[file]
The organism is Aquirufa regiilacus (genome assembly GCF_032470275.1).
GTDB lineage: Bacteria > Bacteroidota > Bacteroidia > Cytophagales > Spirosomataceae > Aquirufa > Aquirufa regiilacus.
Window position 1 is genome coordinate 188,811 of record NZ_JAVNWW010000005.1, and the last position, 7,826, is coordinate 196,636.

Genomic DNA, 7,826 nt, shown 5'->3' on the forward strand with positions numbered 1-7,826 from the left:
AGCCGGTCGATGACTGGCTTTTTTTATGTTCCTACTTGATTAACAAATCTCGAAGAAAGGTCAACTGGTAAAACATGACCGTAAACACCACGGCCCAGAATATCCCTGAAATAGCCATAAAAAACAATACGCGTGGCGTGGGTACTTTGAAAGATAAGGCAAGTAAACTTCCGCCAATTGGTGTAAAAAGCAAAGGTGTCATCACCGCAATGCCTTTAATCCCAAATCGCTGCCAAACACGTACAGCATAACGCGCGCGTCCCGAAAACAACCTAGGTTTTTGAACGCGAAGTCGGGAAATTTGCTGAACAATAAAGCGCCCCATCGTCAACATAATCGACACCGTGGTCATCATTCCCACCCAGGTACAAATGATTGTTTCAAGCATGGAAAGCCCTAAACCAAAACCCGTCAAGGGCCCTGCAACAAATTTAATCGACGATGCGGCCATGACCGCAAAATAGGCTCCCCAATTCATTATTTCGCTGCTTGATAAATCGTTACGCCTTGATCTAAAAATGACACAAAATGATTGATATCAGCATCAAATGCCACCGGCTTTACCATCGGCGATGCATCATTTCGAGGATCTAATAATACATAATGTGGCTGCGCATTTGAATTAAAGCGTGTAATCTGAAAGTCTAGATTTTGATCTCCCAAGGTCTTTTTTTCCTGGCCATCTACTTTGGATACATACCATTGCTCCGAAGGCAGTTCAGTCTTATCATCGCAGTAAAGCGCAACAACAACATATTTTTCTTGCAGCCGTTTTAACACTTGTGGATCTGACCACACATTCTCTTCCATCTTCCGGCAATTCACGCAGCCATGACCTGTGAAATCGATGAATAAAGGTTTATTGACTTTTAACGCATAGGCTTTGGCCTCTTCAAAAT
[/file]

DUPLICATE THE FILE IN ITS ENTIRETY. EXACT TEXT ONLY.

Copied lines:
The organism is Aquirufa regiilacus (genome assembly GCF_032470275.1).
GTDB lineage: Bacteria > Bacteroidota > Bacteroidia > Cytophagales > Spirosomataceae > Aquirufa > Aquirufa regiilacus.
Window position 1 is genome coordinate 188,811 of record NZ_JAVNWW010000005.1, and the last position, 7,826, is coordinate 196,636.

Genomic DNA, 7,826 nt, shown 5'->3' on the forward strand with positions numbered 1-7,826 from the left:
AGCCGGTCGATGACTGGCTTTTTTTATGTTCCTACTTGATTAACAAATCTCGAAGAAAGGTCAACTGGTAAAACATGACCGTAAACACCACGGCCCAGAATATCCCTGAAATAGCCATAAAAAACAATACGCGTGGCGTGGGTACTTTGAAAGATAAGGCAAGTAAACTTCCGCCAATTGGTGTAAAAAGCAAAGGTGTCATCACCGCAATGCCTTTAATCCCAAATCGCTGCCAAACACGTACAGCATAACGCGCGCGTCCCGAAAACAACCTAGGTTTTTGAACGCGAAGTCGGGAAATTTGCTGAACAATAAAGCGCCCCATCGTCAACATAATCGACACCGTGGTCATCATTCCCACCCAGGTACAAATGATTGTTTCAAGCATGGAAAGCCCTAAACCAAAACCCGTCAAGGGCCCTGCAACAAATTTAATCGACGATGCGGCCATGACCGCAAAATAGGCTCCCCAATTCATTATTTCGCTGCTTGATAAATCGTTACGCCTTGATCTAAAAATGACACAAAATGATTGATATCAGCATCAAATGCCACCGGCTTTACCATCGGCGATGCATCATTTCGAGGATCTAATAATACATAATGTGGCTGCGCATTTGAATTAAAGCGTGTAATCTGAAAGTCTAGATTTTGATCTCCCAAGGTCTTTTTTTCCTGGCCATCTACTTTGGATACATACCATTGCTCCGAAGGCAGTTCAGTCTTATCATCGCAGTAAAGCGCAACAACAACATATTTTTCTTGCAGCCGTTTTAACACTTGTGGATCTGACCACACATTCTCTTCCATCTTCCGGCAATTCACGCAGCCATGACCTGTGAAATCGATGAATAAAGGTTTATTGACTTTTAACGCATAGGCTTTGGCCTCTTCAAAAT